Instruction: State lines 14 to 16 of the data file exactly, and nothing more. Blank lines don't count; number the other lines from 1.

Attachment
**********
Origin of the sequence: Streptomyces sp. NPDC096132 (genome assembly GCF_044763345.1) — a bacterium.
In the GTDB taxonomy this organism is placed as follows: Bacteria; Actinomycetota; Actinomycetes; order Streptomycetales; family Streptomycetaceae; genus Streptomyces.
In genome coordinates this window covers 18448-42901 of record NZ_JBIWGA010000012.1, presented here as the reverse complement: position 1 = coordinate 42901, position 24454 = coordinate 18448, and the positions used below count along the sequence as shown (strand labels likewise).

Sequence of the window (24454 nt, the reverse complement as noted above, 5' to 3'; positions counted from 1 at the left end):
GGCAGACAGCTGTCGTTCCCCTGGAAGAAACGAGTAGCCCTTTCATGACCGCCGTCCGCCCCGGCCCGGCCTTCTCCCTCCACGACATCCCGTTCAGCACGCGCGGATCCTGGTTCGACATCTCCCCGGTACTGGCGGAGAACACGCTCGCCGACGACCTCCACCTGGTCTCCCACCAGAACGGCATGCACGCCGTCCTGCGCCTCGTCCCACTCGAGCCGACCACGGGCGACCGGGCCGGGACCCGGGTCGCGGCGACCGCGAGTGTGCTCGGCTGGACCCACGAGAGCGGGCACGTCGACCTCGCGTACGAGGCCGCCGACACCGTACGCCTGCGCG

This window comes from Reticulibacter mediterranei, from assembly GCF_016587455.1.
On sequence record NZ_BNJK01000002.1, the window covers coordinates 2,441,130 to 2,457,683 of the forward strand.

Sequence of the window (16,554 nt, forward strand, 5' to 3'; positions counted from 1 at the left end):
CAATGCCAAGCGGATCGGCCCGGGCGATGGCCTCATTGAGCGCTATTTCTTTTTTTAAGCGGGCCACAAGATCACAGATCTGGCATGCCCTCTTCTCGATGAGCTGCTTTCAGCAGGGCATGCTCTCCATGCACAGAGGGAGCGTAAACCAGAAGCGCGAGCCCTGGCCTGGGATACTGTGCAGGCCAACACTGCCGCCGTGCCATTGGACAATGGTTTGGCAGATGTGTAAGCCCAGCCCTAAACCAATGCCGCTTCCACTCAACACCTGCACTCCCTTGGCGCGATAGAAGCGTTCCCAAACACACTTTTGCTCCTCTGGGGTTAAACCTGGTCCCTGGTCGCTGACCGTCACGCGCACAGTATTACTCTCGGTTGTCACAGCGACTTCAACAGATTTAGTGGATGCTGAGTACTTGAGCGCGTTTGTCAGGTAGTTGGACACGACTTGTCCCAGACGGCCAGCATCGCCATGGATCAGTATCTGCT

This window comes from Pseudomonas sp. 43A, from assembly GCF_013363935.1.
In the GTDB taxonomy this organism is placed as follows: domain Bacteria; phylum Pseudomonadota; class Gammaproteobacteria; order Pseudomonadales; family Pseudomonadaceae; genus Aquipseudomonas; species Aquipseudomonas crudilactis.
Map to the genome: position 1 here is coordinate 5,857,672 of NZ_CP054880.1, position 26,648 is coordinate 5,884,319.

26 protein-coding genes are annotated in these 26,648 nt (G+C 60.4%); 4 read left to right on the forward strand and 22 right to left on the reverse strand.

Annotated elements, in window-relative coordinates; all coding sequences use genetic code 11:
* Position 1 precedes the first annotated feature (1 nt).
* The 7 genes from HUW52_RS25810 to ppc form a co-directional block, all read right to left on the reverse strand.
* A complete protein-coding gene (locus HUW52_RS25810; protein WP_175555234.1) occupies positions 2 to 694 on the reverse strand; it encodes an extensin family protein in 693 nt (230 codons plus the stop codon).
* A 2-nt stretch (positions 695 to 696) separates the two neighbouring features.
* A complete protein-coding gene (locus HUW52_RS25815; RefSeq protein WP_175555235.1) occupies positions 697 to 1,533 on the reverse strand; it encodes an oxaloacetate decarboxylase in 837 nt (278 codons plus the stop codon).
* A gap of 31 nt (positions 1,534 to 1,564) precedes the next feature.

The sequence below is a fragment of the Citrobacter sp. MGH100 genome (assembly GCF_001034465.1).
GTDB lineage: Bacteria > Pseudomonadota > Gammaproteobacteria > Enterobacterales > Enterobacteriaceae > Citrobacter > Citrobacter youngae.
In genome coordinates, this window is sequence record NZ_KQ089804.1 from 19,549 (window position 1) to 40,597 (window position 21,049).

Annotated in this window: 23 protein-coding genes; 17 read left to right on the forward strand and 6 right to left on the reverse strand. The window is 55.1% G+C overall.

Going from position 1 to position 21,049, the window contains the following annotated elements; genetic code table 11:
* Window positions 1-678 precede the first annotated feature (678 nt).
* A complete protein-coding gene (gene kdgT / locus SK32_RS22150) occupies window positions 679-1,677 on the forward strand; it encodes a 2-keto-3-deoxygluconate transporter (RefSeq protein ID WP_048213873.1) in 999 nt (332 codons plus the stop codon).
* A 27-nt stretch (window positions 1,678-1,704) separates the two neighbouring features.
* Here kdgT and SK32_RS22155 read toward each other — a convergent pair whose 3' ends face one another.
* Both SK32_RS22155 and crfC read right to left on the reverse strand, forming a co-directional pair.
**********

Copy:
Annotated elements, in window-relative coordinates; all coding sequences use genetic code 11:
* Position 1 precedes the first annotated feature (1 nt).
* The 7 genes from HUW52_RS25810 to ppc form a co-directional block, all read right to left on the reverse strand.